WOOSTER: More than 1,000 people filled a college auditorium here Tuesday night trying to get answers to what has happened to millions of dollars they invested with Akron-based Fair Finance Co.
It wasn't clear if the people who attended the meeting in Fisher Auditorium on Ohio State University's agricultural campus left with more questions than answers about whether their money fell victim to a sophisticated Ponzi investment scheme that involves businesses and people in Ohio, Indiana and Texas.
The meeting was called by U.S. Rep. John Boccieri, D-Alliance, whose office has been pressuring federal and state investigators to find out what happened to nearly $200 million that Ohio residents paid Fair Finance. Boccieri repeated that he wants to see the assets of Fair Finance frozen until federal and state investigations are completed.
The FBI has many people investigating Fair Finance, Boccieri said.
Representatives of the FBI backed out of Tuesday's meeting at the last minute, saying they did not want to compromise their investigation, Boccieri said.
Beallsville resident Dale Henthorne said Fair Finance employees took two $25,000 certified checks from him in early November and deposited them into the firm's accounts without his permission. He said he never got investment certificates from those checks, and has more than $200,000 in the firm.
''They cashed them and took them,'' Henthorne said. ''They said they wouldn't cash those.''
He showed Boccieri copies of the checks given to Fair Finance. The congressman urged the 69-year-old retiree and widower to file formal complaints with authorities.
The money he paid Fair Finance ''pretty well cleaned me out,'' Henthorne said.
Boccieri said his staff has set up an e-mail in-box where holders of Fair Finance investment certificates can send messages with their stories. The e-mail address is: firstname.lastname@example.org
Boccieri said he will personally deliver their stories to U.S. Attorney General Eric Holder and put them on his desk
''We want the company's assets and the co-owner's assets frozen until we know where the money is,'' Boccieri said. ''I implore you to give us your stories.''
An audience member asked if Fair Finance co-owners were selling off personal assets in Florida.
Boccieri said his office passed along those allegations to the FBI.
Harvey McCleskey, attorney inspector for the Ohio Division of Securities, said his office by statute cannot say if it is conducting an investigation.
Boccieri said he heard there were lawyers from Fair Finance in the audience.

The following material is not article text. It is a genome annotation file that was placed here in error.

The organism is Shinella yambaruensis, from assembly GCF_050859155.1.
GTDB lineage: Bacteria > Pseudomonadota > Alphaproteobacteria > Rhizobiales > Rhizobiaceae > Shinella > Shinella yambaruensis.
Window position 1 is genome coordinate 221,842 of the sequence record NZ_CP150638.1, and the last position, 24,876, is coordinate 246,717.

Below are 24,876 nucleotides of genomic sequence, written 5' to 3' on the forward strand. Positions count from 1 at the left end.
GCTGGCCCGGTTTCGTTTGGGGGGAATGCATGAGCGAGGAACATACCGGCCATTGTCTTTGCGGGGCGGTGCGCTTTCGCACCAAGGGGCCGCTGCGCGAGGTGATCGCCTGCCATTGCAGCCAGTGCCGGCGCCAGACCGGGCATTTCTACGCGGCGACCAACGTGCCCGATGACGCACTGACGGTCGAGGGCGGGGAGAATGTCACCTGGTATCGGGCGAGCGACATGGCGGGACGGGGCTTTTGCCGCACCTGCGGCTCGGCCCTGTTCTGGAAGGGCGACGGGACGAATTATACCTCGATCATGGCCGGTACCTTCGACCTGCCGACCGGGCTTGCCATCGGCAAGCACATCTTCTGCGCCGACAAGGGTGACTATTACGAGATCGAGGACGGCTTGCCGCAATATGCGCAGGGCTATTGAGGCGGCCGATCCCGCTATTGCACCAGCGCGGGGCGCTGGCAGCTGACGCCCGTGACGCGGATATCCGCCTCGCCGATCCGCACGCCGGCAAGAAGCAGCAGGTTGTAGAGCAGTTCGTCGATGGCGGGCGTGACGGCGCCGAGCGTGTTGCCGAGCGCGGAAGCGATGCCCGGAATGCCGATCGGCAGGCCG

''Are there any lawyers from Fair Finance here tonight? Stand up,'' Boccieri said as the audience laughed.
No one stood up.
''I thought so,'' Boccieri said.
The meeting was standing- room only. The auditorium seats about 1,000.
Audience members were largely middle-aged and elderly people, including members of Wayne County's Amish community.
Columbus attorney David Meyer, who filed a class-action lawsuit in Summit County against Fair Finance, said it is important for investment certificate holders to file complaints with the Securities and Exchange Commission. He said he could not publicly say why that was important.
Waiting for response
Wooster lawyer Douglas Drushal said he expects some of Fair Finance's executives will be responding legally by the end of a week to a lawsuit he filed in December against the firm. The lawsuit has been joined by more than 200 people from the area who invested between $11 million and $12 million with the firm, he said.
''The big question is, where is the money?'' Drushal said to the crowd.
The meeting was intended to enable Fair Finance investors to question federal investigators, legal aid professionals and Ohio securities regulators.
Fair Finance said its investment certificates were backed by consumer loans. The certificates promised high rates of return and were not government insured.
The FBI raided Fair Finance's East Market Street headquarters and a related office in Indianapolis on Nov. 24, with court records showing investigators suspect the business was being operated as a Ponzi investment scheme.
The accounts receivables and consumer loan company has five offices in Boccieri's district that includes Wooster in Wayne County and also Canton, Medina, Wadsworth and Ashland.
The Fair family sold the business in 2002 to Indianapolis businessman Timothy Durham and partner James Cochran.
Fair Finance offices have been shuttered since the FBI raids.
No charges filed
No one has been arrested or charged in the investigation that started in Indiana. Fair Finance has said it is working to re-establish its accounts receivables business and also said it did not know when or if it will be able to resume selling and servicing investment certificates.
A second meeting this week about Fair's situation has been scheduled Thursday night. Green-based lawyer David Mucklow is sponsoring a meeting for Fair Finance investors that will explore the idea of whether to try to cause an involuntary bankruptcy of the company.
Mucklow said his free informational meeting will be at 7:30 p.m. in the auditorium of Green High School, 1474 Boettler Road, Green.
Jim Mackinnon can be reached at 330-996-3544 or email@example.com.